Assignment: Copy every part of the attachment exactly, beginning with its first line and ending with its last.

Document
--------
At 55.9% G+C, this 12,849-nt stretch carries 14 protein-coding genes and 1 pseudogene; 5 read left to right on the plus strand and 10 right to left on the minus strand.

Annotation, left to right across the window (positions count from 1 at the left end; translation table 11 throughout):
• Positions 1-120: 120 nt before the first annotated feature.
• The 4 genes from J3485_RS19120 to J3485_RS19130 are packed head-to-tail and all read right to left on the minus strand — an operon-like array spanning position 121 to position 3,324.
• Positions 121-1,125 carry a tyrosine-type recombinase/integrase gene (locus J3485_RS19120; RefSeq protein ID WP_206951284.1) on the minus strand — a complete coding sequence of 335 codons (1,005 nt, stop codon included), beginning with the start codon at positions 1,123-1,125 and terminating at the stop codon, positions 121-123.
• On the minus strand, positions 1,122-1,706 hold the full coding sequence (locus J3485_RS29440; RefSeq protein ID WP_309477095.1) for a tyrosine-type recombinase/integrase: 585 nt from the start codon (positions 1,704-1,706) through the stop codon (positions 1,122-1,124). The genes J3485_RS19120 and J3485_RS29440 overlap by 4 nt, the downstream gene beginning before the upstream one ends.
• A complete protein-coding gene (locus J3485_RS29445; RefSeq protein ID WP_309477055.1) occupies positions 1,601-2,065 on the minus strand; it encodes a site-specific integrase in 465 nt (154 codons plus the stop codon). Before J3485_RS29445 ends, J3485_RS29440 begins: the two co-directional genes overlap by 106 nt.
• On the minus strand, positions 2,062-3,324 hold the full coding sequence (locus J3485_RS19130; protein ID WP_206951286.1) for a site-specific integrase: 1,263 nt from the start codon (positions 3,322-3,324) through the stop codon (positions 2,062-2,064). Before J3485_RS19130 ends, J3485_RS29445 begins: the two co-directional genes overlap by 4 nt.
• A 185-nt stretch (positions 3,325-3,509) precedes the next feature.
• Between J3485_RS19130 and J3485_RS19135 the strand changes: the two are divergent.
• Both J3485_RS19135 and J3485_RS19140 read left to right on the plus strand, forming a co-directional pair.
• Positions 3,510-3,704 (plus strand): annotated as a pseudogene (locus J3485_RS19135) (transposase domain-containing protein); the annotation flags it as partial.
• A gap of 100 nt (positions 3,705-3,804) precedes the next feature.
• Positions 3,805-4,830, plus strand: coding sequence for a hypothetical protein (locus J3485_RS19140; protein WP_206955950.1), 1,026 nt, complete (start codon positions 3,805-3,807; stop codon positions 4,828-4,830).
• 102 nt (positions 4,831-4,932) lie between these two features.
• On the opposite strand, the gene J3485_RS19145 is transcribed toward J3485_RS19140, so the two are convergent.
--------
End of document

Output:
At 55.9% G+C, this 12,849-nt stretch carries 14 protein-coding genes and 1 pseudogene; 5 read left to right on the plus strand and 10 right to left on the minus strand.

Annotation, left to right across the window (positions count from 1 at the left end; translation table 11 throughout):
• Positions 1-120: 120 nt before the first annotated feature.
• The 4 genes from J3485_RS19120 to J3485_RS19130 are packed head-to-tail and all read right to left on the minus strand — an operon-like array spanning position 121 to position 3,324.
• Positions 121-1,125 carry a tyrosine-type recombinase/integrase gene (locus J3485_RS19120; RefSeq protein ID WP_206951284.1) on the minus strand — a complete coding sequence of 335 codons (1,005 nt, stop codon included), beginning with the start codon at positions 1,123-1,125 and terminating at the stop codon, positions 121-123.
• On the minus strand, positions 1,122-1,706 hold the full coding sequence (locus J3485_RS29440; RefSeq protein ID WP_309477095.1) for a tyrosine-type recombinase/integrase: 585 nt from the start codon (positions 1,704-1,706) through the stop codon (positions 1,122-1,124). The genes J3485_RS19120 and J3485_RS29440 overlap by 4 nt, the downstream gene beginning before the upstream one ends.
• A complete protein-coding gene (locus J3485_RS29445; RefSeq protein ID WP_309477055.1) occupies positions 1,601-2,065 on the minus strand; it encodes a site-specific integrase in 465 nt (154 codons plus the stop codon). Before J3485_RS29445 ends, J3485_RS29440 begins: the two co-directional genes overlap by 106 nt.
• On the minus strand, positions 2,062-3,324 hold the full coding sequence (locus J3485_RS19130; protein ID WP_206951286.1) for a site-specific integrase: 1,263 nt from the start codon (positions 3,322-3,324) through the stop codon (positions 2,062-2,064). Before J3485_RS19130 ends, J3485_RS29445 begins: the two co-directional genes overlap by 4 nt.
• A 185-nt stretch (positions 3,325-3,509) precedes the next feature.
• Between J3485_RS19130 and J3485_RS19135 the strand changes: the two are divergent.
• Both J3485_RS19135 and J3485_RS19140 read left to right on the plus strand, forming a co-directional pair.
• Positions 3,510-3,704 (plus strand): annotated as a pseudogene (locus J3485_RS19135) (transposase domain-containing protein); the annotation flags it as partial.
• A gap of 100 nt (positions 3,705-3,804) precedes the next feature.
• Positions 3,805-4,830, plus strand: coding sequence for a hypothetical protein (locus J3485_RS19140; protein WP_206955950.1), 1,026 nt, complete (start codon positions 3,805-3,807; stop codon positions 4,828-4,830).
• 102 nt (positions 4,831-4,932) lie between these two features.
• On the opposite strand, the gene J3485_RS19145 is transcribed toward J3485_RS19140, so the two are convergent.